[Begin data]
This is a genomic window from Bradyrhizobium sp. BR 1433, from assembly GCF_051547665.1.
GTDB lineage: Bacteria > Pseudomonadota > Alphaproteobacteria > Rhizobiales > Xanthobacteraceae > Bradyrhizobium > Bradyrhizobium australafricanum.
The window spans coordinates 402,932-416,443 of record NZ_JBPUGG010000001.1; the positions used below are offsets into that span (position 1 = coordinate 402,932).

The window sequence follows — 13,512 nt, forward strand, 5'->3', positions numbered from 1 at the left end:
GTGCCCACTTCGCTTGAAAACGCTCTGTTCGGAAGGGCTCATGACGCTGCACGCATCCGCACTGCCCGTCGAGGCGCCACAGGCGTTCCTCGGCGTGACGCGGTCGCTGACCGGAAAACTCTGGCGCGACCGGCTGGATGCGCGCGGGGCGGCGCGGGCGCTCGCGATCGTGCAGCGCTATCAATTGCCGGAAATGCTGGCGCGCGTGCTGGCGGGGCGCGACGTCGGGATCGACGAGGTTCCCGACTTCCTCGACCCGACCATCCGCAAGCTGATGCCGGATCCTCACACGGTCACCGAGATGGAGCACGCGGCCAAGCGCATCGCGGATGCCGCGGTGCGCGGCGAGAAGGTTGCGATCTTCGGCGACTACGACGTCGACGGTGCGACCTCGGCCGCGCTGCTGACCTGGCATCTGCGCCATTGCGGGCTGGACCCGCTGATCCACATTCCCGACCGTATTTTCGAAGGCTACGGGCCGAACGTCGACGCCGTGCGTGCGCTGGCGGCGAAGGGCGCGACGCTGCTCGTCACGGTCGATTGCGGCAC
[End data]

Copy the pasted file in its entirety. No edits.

This is a genomic window from Bradyrhizobium sp. BR 1433, from assembly GCF_051547665.1.
GTDB lineage: Bacteria > Pseudomonadota > Alphaproteobacteria > Rhizobiales > Xanthobacteraceae > Bradyrhizobium > Bradyrhizobium australafricanum.
The window spans coordinates 402,932-416,443 of record NZ_JBPUGG010000001.1; the positions used below are offsets into that span (position 1 = coordinate 402,932).

The window sequence follows — 13,512 nt, forward strand, 5'->3', positions numbered from 1 at the left end:
GTGCCCACTTCGCTTGAAAACGCTCTGTTCGGAAGGGCTCATGACGCTGCACGCATCCGCACTGCCCGTCGAGGCGCCACAGGCGTTCCTCGGCGTGACGCGGTCGCTGACCGGAAAACTCTGGCGCGACCGGCTGGATGCGCGCGGGGCGGCGCGGGCGCTCGCGATCGTGCAGCGCTATCAATTGCCGGAAATGCTGGCGCGCGTGCTGGCGGGGCGCGACGTCGGGATCGACGAGGTTCCCGACTTCCTCGACCCGACCATCCGCAAGCTGATGCCGGATCCTCACACGGTCACCGAGATGGAGCACGCGGCCAAGCGCATCGCGGATGCCGCGGTGCGCGGCGAGAAGGTTGCGATCTTCGGCGACTACGACGTCGACGGTGCGACCTCGGCCGCGCTGCTGACCTGGCATCTGCGCCATTGCGGGCTGGACCCGCTGATCCACATTCCCGACCGTATTTTCGAAGGCTACGGGCCGAACGTCGACGCCGTGCGTGCGCTGGCGGCGAAGGGCGCGACGCTGCTCGTCACGGTCGATTGCGGCAC